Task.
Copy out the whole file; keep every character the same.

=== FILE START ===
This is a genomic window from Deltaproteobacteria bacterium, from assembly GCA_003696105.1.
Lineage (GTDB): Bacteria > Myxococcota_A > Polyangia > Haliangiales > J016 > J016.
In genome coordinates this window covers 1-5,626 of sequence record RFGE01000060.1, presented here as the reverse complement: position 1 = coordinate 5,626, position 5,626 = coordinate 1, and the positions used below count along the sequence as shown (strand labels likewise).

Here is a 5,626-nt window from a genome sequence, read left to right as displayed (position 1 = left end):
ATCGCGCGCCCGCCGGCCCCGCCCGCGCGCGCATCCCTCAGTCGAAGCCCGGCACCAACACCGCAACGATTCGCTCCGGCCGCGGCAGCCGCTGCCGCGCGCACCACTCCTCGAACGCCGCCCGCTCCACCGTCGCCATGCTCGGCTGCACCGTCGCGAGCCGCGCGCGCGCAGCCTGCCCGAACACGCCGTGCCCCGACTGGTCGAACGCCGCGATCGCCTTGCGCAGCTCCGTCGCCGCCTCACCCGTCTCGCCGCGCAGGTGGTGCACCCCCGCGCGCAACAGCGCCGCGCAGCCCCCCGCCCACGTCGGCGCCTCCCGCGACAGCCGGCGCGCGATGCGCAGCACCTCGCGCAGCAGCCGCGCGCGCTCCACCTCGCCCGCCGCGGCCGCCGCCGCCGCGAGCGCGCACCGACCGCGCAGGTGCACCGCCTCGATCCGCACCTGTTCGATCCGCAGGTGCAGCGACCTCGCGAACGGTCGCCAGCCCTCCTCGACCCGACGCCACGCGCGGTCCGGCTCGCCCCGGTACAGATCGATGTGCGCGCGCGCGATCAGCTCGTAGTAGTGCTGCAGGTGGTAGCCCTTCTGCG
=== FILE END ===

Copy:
This is a genomic window from Deltaproteobacteria bacterium, from assembly GCA_003696105.1.
Lineage (GTDB): Bacteria > Myxococcota_A > Polyangia > Haliangiales > J016 > J016.
In genome coordinates this window covers 1-5,626 of sequence record RFGE01000060.1, presented here as the reverse complement: position 1 = coordinate 5,626, position 5,626 = coordinate 1, and the positions used below count along the sequence as shown (strand labels likewise).

Here is a 5,626-nt window from a genome sequence, read left to right as displayed (position 1 = left end):
ATCGCGCGCCCGCCGGCCCCGCCCGCGCGCGCATCCCTCAGTCGAAGCCCGGCACCAACACCGCAACGATTCGCTCCGGCCGCGGCAGCCGCTGCCGCGCGCACCACTCCTCGAACGCCGCCCGCTCCACCGTCGCCATGCTCGGCTGCACCGTCGCGAGCCGCGCGCGCGCAGCCTGCCCGAACACGCCGTGCCCCGACTGGTCGAACGCCGCGATCGCCTTGCGCAGCTCCGTCGCCGCCTCACCCGTCTCGCCGCGCAGGTGGTGCACCCCCGCGCGCAACAGCGCCGCGCAGCCCCCCGCCCACGTCGGCGCCTCCCGCGACAGCCGGCGCGCGATGCGCAGCACCTCGCGCAGCAGCCGCGCGCGCTCCACCTCGCCCGCCGCGGCCGCCGCCGCCGCGAGCGCGCACCGACCGCGCAGGTGCACCGCCTCGATCCGCACCTGTTCGATCCGCAGGTGCAGCGACCTCGCGAACGGTCGCCAGCCCTCCTCGACCCGACGCCACGCGCGGTCCGGCTCGCCCCGGTACAGATCGATGTGCGCGCGCGCGATCAGCTCGTAGTAGTGCTGCAGGTGGTAGCCCTTCTGCG